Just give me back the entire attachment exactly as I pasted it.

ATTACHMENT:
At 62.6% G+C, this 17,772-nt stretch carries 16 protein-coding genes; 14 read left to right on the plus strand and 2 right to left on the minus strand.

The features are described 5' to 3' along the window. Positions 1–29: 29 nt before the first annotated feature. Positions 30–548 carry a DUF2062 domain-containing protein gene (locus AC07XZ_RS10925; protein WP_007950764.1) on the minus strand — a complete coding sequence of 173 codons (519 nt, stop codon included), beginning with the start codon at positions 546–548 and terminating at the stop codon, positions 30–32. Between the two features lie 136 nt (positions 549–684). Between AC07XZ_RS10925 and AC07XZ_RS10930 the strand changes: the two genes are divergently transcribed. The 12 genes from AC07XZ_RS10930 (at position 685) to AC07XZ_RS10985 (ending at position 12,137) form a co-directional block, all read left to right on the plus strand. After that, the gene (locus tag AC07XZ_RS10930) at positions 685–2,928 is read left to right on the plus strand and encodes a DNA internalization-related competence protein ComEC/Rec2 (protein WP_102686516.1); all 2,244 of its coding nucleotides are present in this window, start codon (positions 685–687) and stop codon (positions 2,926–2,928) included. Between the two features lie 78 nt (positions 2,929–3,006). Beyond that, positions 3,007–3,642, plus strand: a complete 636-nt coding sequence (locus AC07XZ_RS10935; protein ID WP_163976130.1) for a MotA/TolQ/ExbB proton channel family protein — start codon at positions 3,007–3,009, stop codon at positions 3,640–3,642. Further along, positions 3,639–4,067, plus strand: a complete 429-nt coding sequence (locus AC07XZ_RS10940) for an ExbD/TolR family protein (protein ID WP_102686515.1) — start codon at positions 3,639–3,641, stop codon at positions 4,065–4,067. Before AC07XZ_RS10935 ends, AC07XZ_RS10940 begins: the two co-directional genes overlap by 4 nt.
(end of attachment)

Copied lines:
At 62.6% G+C, this 17,772-nt stretch carries 16 protein-coding genes; 14 read left to right on the plus strand and 2 right to left on the minus strand.

The features are described 5' to 3' along the window. Positions 1–29: 29 nt before the first annotated feature. Positions 30–548 carry a DUF2062 domain-containing protein gene (locus AC07XZ_RS10925; protein WP_007950764.1) on the minus strand — a complete coding sequence of 173 codons (519 nt, stop codon included), beginning with the start codon at positions 546–548 and terminating at the stop codon, positions 30–32. Between the two features lie 136 nt (positions 549–684). Between AC07XZ_RS10925 and AC07XZ_RS10930 the strand changes: the two genes are divergently transcribed. The 12 genes from AC07XZ_RS10930 (at position 685) to AC07XZ_RS10985 (ending at position 12,137) form a co-directional block, all read left to right on the plus strand. After that, the gene (locus tag AC07XZ_RS10930) at positions 685–2,928 is read left to right on the plus strand and encodes a DNA internalization-related competence protein ComEC/Rec2 (protein WP_102686516.1); all 2,244 of its coding nucleotides are present in this window, start codon (positions 685–687) and stop codon (positions 2,926–2,928) included. Between the two features lie 78 nt (positions 2,929–3,006). Beyond that, positions 3,007–3,642, plus strand: a complete 636-nt coding sequence (locus AC07XZ_RS10935; protein ID WP_163976130.1) for a MotA/TolQ/ExbB proton channel family protein — start codon at positions 3,007–3,009, stop codon at positions 3,640–3,642. Further along, positions 3,639–4,067, plus strand: a complete 429-nt coding sequence (locus AC07XZ_RS10940) for an ExbD/TolR family protein (protein ID WP_102686515.1) — start codon at positions 3,639–3,641, stop codon at positions 4,065–4,067. Before AC07XZ_RS10935 ends, AC07XZ_RS10940 begins: the two co-directional genes overlap by 4 nt.